The first was at a weekend dinner party, where one guest tried to ignite rage over the detention of American sailors in Iran. When that didn’t get a rise out of anyone, he changed the subject to the movie 13 Hours, clearly hoping it would lead to a spirited round of Hillary-bashing. It didn’t, and he finally took the hint and shut up.
The second came yesterday, when one of my fellow air museum docents started in on Clinton’s use of a private email account when she was Secretary of State. He seemed totally unaware of the White House email scandal of 2007, when someone in the Bush/Cheney administration deleted millions of official emails after congressional Democrats threatened to subpoena them. I believed him when he said he’d never heard of that. After all, he admittedly gets all his news from Fox, which despite its well-known slogan is the polar opposite of balanced.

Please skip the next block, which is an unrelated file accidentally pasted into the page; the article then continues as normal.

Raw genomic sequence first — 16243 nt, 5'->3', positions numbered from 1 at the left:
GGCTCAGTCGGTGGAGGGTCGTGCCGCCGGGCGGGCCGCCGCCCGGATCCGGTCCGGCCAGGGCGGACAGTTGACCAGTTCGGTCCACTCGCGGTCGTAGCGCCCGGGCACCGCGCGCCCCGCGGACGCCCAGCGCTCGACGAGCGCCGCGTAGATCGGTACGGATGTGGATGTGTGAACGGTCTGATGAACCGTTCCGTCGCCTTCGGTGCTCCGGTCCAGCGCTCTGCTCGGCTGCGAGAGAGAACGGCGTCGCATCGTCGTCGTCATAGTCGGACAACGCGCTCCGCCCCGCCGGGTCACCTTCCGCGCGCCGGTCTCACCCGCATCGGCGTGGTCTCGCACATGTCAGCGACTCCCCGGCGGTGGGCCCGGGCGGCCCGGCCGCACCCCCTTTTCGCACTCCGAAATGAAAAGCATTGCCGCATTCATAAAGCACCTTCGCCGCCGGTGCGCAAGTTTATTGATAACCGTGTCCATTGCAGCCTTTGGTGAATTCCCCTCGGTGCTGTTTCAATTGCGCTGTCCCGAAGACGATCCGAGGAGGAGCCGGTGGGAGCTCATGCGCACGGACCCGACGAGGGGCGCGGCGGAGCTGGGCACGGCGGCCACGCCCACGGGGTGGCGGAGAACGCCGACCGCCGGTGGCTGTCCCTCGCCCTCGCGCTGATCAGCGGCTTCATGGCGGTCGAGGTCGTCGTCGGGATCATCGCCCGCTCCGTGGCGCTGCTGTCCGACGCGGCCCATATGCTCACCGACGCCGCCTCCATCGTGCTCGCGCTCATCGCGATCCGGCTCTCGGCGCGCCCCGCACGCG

Is there a new Hillary Clinton email scandal? So they say, but I don’t buy it. Consider this: everybody knows we have spy satellites. In the military, at least, any and all information about spy satellite programs (including the universally-known fact that we have them) is classified top secret/special access … you have to first have a hard-to-get top secret clearance, then be “read into” a special access program before you can learn anything about American spy satellites or see any of the photos they take.
I remember my reaction when I was first read into one of these programs: Is that it? Hell, I already knew all that and more just from listening to the news and reading Tom Clancy novels. Any civilian can talk about this stuff. Does the fact I’m now read into this top secret/special access program mean I have to leave the room when my civilian friends start talking about spy satellites? Technically, yes. What is common knowledge is now, at least for me as a military member, a forbidden topic, and I can go to Leavenworth for talking about it.